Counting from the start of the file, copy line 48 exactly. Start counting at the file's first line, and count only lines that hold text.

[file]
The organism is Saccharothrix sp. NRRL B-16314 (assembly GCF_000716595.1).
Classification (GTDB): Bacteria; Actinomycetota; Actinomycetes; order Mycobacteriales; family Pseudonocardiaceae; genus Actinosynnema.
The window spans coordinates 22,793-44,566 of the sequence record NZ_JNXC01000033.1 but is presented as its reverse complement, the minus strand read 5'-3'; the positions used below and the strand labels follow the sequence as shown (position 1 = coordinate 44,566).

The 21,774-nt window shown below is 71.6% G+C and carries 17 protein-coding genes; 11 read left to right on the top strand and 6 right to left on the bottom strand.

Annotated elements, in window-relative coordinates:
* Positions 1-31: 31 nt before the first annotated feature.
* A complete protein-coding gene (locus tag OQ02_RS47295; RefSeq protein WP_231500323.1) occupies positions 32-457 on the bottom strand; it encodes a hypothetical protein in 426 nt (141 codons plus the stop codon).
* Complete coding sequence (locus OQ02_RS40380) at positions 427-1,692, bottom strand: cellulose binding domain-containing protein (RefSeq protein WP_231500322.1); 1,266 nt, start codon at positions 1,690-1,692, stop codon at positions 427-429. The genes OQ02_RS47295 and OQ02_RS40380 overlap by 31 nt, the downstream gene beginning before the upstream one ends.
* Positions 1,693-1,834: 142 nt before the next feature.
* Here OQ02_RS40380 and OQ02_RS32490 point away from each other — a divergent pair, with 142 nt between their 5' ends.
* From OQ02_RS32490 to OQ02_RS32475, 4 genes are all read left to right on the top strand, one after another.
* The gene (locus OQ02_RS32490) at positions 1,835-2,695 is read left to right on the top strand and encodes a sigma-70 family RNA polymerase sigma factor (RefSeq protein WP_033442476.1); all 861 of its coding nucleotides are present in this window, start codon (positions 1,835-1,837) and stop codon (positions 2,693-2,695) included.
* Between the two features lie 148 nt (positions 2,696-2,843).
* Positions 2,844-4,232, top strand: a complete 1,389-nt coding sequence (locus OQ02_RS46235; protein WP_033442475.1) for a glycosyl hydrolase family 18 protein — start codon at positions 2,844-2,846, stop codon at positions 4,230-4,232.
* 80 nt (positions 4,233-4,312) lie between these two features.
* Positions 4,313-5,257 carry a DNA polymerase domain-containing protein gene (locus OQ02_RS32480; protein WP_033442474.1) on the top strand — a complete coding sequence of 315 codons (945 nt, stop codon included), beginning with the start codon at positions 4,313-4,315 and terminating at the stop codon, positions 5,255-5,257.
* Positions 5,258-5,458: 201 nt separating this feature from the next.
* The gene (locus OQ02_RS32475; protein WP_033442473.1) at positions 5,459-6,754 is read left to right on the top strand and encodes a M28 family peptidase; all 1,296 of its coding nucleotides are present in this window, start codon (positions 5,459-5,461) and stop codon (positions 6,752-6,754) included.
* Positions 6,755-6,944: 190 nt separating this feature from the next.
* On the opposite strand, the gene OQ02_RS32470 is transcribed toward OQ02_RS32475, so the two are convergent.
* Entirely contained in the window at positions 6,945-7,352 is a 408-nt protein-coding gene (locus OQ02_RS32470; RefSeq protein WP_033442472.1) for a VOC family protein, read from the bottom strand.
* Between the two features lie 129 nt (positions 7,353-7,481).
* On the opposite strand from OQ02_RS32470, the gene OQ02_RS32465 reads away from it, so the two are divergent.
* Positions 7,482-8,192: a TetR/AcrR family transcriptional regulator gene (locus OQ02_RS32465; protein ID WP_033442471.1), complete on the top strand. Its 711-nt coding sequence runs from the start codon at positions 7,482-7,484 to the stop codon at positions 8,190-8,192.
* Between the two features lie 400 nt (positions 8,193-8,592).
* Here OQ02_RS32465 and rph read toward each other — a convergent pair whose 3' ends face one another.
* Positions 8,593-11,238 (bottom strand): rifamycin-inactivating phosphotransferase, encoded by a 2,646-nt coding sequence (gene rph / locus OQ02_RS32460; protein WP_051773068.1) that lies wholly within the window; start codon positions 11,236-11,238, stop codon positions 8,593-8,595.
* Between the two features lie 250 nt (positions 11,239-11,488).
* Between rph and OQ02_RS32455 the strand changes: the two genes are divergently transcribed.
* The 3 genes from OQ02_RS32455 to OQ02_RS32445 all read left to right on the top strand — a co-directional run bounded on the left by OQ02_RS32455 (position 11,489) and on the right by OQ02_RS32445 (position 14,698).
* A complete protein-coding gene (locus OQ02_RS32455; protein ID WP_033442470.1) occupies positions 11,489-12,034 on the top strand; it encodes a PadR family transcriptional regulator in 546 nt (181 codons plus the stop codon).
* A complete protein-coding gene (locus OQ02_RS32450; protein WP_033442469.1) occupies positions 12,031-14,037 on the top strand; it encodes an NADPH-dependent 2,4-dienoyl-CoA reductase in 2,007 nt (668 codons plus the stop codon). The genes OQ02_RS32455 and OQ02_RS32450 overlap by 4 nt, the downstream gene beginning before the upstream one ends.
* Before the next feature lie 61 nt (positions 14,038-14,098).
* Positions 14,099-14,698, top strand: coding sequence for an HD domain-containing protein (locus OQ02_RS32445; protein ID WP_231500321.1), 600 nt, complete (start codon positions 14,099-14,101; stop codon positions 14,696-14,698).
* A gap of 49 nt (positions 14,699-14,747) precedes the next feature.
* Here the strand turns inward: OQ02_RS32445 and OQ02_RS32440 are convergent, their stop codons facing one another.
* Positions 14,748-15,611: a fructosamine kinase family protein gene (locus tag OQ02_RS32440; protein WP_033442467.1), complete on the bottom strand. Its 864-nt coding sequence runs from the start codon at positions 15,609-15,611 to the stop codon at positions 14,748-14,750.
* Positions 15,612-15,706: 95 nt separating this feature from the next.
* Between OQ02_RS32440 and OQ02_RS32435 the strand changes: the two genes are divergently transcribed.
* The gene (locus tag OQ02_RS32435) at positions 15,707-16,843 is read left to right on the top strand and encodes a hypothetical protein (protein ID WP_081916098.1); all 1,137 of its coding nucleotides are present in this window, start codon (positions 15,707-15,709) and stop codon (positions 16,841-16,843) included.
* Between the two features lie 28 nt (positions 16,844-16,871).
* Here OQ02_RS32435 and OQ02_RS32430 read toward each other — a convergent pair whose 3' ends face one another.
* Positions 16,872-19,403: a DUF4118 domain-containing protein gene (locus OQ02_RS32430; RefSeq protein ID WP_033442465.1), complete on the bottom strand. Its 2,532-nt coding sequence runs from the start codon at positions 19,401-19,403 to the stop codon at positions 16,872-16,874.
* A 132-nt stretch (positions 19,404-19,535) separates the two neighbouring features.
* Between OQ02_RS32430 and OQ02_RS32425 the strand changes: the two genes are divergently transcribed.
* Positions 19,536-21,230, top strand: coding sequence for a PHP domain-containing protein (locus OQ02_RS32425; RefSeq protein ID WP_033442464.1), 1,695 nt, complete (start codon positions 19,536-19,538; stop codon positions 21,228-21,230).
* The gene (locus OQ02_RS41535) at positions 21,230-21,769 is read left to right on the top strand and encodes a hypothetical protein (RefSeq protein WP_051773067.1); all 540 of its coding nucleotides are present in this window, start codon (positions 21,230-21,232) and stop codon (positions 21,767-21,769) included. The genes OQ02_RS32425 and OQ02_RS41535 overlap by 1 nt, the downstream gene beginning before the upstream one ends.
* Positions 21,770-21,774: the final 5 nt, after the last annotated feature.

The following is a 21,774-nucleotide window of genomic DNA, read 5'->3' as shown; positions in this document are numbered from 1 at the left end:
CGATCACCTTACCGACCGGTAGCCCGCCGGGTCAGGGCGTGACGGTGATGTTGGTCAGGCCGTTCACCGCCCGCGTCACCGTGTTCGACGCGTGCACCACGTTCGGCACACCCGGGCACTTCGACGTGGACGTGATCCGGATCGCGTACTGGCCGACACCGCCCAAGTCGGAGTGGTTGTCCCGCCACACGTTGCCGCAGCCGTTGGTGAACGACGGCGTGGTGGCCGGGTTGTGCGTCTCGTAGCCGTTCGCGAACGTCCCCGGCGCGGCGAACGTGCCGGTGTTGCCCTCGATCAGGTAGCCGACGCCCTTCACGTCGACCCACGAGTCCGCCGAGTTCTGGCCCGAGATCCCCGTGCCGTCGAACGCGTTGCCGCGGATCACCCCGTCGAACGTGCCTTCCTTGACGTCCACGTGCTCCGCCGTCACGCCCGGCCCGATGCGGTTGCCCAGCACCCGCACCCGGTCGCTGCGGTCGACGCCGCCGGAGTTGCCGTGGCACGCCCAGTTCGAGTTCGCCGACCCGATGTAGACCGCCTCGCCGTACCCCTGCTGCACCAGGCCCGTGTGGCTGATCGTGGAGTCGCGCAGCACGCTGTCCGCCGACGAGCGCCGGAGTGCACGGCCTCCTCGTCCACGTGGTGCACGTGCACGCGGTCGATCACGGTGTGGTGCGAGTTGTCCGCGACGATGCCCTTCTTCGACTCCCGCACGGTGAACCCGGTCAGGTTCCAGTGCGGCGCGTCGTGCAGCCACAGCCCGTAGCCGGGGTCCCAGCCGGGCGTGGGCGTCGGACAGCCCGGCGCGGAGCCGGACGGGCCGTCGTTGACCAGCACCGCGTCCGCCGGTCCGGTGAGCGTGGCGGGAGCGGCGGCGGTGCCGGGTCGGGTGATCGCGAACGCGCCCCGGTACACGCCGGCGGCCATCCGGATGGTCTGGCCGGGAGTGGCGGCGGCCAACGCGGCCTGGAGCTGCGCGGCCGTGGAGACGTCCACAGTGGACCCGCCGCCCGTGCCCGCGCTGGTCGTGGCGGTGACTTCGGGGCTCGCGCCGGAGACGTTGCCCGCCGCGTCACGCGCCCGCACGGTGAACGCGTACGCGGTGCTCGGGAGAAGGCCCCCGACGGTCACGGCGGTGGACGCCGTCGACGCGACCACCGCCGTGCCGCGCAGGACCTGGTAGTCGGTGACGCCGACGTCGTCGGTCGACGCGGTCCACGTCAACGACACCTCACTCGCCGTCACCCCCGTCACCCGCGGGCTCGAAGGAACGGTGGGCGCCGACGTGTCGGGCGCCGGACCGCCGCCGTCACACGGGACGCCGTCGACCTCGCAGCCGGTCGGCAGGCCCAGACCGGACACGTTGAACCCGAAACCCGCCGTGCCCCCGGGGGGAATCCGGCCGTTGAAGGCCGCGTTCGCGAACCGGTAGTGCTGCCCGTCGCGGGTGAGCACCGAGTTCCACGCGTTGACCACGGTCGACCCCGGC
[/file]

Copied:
* Positions 21,770-21,774: the final 5 nt, after the last annotated feature.